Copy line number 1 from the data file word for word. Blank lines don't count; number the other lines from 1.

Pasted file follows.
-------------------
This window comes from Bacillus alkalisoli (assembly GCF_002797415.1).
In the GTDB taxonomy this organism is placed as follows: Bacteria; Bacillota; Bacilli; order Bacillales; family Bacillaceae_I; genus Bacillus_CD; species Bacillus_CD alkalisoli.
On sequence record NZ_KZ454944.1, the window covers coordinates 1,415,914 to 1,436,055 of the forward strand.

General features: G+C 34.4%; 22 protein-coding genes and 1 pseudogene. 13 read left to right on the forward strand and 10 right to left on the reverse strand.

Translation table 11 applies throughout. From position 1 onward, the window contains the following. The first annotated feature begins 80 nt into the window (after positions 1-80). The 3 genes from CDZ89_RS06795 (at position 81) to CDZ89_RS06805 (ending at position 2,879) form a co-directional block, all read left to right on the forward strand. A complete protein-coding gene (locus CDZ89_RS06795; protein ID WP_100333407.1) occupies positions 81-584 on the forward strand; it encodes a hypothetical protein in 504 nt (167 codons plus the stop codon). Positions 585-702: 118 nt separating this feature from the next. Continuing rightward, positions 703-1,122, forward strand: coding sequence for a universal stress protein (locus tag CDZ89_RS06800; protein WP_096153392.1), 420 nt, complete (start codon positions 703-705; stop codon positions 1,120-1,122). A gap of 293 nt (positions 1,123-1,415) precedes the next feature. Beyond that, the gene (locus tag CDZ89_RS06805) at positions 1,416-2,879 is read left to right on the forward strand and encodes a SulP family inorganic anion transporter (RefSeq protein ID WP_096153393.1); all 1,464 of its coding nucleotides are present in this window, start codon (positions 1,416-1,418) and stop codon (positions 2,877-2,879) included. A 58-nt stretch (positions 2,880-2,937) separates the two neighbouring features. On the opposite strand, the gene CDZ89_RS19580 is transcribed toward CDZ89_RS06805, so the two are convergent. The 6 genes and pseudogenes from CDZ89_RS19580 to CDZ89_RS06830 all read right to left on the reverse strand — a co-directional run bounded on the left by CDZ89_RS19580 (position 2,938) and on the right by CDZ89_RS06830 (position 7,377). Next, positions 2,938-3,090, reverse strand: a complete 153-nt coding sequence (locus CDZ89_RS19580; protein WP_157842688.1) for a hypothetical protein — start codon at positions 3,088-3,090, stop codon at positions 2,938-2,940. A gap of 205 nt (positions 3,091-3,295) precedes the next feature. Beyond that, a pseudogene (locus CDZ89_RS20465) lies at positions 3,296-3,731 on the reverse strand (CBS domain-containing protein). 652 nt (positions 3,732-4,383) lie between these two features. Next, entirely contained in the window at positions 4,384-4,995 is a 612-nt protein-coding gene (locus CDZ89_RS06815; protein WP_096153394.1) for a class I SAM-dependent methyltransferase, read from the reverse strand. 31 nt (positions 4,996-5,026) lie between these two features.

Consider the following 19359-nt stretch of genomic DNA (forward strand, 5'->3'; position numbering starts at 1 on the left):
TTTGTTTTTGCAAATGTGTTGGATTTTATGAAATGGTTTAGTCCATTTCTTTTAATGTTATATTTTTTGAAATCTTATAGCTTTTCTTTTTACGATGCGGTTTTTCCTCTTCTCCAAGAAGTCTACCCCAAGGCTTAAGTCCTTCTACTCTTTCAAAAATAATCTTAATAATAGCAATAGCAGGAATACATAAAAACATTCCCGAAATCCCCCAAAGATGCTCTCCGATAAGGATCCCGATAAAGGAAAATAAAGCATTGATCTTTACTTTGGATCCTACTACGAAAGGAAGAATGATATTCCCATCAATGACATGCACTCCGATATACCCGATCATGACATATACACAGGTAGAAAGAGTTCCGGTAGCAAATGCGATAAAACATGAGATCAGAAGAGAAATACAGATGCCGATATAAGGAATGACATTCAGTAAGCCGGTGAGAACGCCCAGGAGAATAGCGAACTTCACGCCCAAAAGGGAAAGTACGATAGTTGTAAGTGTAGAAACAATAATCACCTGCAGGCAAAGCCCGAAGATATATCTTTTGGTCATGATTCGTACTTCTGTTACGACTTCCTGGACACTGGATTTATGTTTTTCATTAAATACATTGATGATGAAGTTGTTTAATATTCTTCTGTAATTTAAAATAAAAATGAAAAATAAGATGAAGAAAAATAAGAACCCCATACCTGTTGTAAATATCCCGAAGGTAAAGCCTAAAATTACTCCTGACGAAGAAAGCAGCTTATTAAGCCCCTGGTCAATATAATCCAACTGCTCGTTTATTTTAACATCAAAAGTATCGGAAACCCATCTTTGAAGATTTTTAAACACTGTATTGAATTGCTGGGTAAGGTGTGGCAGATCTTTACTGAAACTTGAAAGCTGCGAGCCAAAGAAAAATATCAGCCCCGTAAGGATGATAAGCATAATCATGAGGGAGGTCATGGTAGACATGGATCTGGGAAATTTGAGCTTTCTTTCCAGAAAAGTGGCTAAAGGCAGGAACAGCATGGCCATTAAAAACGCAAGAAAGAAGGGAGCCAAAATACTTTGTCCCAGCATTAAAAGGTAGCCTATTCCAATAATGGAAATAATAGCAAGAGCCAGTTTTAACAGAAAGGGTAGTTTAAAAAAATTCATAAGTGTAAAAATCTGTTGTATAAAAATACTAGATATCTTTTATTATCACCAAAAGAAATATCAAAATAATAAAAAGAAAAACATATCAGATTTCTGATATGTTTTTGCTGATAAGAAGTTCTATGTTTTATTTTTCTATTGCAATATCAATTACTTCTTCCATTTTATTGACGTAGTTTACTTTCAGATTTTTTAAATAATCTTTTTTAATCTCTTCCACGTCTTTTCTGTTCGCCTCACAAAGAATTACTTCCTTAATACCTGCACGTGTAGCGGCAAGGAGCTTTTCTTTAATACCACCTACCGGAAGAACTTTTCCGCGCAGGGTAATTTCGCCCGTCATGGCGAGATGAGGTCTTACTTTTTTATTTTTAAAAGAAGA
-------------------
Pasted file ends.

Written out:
This window comes from Bacillus alkalisoli (assembly GCF_002797415.1).